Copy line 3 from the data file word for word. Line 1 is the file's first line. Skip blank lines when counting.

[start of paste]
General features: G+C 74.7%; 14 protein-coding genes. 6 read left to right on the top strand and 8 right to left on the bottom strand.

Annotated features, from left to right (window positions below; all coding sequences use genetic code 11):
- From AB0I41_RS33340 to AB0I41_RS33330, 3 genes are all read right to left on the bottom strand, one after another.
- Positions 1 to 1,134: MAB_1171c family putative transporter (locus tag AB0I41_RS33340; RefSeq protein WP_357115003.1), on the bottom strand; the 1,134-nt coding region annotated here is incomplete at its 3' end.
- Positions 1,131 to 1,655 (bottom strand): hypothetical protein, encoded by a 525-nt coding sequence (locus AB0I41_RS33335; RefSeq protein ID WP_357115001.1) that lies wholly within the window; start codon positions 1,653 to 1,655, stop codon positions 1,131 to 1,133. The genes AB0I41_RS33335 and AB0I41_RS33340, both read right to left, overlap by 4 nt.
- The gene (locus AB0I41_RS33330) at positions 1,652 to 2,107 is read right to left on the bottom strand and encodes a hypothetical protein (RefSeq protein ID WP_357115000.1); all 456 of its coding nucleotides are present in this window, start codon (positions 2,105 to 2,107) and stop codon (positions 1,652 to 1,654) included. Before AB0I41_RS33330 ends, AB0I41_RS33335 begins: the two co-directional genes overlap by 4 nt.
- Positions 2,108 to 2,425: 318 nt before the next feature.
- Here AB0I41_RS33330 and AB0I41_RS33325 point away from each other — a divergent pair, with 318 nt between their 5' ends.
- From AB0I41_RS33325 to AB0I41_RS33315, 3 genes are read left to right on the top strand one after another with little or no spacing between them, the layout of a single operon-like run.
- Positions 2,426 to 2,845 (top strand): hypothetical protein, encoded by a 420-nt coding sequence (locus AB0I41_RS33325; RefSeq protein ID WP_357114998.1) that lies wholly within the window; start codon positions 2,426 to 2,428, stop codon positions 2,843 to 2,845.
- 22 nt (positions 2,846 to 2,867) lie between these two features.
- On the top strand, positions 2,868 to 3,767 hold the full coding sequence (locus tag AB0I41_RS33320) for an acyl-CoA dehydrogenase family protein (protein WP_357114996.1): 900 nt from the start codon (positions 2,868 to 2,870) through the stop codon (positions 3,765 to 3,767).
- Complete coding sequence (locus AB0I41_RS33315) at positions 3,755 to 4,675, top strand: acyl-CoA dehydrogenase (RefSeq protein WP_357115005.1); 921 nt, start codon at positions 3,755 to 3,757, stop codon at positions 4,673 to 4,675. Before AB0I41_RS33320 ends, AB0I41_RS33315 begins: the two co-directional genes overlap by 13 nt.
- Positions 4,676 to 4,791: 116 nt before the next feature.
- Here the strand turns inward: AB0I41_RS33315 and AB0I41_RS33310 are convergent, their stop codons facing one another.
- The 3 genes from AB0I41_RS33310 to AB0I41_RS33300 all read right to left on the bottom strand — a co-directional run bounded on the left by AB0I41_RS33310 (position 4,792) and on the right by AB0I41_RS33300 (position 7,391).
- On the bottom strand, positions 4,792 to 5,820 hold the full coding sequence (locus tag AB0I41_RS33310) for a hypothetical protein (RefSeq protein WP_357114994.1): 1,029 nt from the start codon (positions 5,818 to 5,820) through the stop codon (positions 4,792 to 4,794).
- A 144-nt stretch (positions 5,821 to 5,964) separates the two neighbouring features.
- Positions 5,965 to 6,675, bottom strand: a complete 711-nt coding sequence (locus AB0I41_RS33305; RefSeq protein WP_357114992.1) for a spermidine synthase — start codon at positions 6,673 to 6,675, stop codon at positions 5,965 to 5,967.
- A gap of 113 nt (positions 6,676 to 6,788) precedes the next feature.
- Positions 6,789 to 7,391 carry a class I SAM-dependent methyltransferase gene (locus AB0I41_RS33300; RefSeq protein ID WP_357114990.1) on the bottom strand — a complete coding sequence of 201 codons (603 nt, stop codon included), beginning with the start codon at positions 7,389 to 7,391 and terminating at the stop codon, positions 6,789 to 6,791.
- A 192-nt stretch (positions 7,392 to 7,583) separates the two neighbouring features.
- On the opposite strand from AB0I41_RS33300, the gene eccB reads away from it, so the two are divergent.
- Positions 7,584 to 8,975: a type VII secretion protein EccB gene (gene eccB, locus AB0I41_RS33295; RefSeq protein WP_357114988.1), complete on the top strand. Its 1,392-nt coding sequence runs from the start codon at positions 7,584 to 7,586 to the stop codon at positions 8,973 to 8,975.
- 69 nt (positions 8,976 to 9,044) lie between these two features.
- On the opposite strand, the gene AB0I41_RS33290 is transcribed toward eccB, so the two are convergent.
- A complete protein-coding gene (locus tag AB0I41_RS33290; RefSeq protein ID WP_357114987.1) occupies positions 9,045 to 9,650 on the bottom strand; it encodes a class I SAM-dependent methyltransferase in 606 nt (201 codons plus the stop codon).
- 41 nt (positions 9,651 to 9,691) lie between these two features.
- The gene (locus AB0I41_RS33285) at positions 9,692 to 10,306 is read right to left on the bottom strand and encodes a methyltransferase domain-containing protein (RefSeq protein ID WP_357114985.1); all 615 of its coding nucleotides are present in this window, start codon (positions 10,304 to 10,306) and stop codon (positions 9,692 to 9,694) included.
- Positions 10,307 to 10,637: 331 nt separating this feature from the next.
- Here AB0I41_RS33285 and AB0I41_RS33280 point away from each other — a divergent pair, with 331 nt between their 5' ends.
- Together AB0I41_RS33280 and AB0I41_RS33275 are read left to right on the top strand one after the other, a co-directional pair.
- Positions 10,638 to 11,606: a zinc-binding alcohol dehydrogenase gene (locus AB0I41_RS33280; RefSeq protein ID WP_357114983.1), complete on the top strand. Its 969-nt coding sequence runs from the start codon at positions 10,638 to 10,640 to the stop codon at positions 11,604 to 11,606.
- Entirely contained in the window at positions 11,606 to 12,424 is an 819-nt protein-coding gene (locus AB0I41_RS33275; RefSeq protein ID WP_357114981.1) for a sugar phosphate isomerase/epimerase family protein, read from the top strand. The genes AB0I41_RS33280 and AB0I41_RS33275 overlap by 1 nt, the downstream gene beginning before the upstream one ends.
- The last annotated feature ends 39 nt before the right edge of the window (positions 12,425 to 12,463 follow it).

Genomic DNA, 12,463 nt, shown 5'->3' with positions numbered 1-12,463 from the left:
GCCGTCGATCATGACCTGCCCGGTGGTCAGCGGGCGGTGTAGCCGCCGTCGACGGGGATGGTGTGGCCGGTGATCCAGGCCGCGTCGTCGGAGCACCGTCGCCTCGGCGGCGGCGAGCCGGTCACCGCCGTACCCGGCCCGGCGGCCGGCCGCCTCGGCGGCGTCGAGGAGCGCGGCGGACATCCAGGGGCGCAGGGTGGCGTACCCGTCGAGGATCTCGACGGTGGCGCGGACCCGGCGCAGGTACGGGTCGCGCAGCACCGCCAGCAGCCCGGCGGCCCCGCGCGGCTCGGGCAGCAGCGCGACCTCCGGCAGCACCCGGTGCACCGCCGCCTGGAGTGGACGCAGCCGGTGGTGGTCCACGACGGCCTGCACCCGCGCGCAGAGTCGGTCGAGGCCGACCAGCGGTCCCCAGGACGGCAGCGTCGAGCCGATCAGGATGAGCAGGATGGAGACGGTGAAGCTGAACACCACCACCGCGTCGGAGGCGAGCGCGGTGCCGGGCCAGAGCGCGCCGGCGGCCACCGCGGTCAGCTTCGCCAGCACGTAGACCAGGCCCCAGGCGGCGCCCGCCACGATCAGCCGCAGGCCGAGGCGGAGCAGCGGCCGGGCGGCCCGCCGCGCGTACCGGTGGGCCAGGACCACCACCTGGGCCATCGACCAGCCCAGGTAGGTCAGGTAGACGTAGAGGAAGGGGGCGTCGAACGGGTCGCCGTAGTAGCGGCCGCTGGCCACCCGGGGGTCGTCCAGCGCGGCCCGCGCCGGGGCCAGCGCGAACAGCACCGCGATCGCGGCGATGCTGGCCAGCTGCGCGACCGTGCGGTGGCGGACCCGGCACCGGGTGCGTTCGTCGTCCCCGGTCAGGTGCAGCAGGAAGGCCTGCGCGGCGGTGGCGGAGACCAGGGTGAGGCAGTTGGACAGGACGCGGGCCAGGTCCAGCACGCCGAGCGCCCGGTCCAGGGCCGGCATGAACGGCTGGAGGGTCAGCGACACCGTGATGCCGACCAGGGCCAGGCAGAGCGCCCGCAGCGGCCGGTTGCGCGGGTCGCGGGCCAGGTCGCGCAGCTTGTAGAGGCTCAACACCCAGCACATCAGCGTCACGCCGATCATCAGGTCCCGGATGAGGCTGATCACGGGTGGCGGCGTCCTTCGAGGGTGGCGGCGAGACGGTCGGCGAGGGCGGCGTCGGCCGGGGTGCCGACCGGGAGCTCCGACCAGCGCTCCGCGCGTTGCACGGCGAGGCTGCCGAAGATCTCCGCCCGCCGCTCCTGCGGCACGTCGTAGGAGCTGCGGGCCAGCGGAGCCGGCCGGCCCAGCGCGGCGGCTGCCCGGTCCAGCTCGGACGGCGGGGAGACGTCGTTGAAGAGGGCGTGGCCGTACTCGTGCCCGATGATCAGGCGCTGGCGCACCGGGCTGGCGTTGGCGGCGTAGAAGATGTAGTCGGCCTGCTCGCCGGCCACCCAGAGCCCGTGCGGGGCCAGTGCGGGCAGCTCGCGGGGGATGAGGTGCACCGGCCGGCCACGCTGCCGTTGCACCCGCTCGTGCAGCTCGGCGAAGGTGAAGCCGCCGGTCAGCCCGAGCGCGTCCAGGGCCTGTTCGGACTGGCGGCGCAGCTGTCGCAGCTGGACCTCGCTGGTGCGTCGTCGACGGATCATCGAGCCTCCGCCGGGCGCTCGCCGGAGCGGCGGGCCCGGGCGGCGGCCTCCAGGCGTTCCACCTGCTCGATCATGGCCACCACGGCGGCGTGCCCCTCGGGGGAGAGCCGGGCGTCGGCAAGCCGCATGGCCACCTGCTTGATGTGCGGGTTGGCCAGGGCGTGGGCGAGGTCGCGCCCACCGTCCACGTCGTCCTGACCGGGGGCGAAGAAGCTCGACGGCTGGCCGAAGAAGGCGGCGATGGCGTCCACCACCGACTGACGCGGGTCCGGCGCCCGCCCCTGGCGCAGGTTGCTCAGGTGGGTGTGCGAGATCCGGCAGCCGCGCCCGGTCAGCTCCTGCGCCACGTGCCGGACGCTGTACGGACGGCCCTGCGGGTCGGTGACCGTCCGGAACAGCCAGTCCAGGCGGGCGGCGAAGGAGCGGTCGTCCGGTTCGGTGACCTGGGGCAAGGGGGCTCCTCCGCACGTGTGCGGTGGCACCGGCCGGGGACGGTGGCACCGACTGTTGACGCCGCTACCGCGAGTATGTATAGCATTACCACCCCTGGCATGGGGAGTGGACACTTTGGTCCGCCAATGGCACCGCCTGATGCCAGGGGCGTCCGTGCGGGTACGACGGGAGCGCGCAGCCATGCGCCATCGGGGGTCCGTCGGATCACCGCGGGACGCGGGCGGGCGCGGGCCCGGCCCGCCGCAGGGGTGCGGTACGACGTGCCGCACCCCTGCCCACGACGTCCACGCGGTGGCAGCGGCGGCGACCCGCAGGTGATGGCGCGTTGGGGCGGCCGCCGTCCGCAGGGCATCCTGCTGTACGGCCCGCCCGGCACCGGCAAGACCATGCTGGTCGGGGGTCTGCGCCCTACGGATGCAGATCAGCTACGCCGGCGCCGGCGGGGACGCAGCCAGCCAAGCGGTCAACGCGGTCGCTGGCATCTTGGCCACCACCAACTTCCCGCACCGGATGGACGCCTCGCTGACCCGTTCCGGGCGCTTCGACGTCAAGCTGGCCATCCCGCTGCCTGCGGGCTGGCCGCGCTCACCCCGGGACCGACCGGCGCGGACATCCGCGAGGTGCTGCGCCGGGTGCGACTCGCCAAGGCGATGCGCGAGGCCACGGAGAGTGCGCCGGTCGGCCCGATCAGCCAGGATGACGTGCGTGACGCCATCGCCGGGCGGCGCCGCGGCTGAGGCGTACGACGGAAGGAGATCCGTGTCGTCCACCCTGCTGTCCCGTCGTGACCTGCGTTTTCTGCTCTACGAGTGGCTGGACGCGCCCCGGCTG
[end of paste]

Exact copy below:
- From AB0I41_RS33340 to AB0I41_RS33330, 3 genes are all read right to left on the bottom strand, one after another.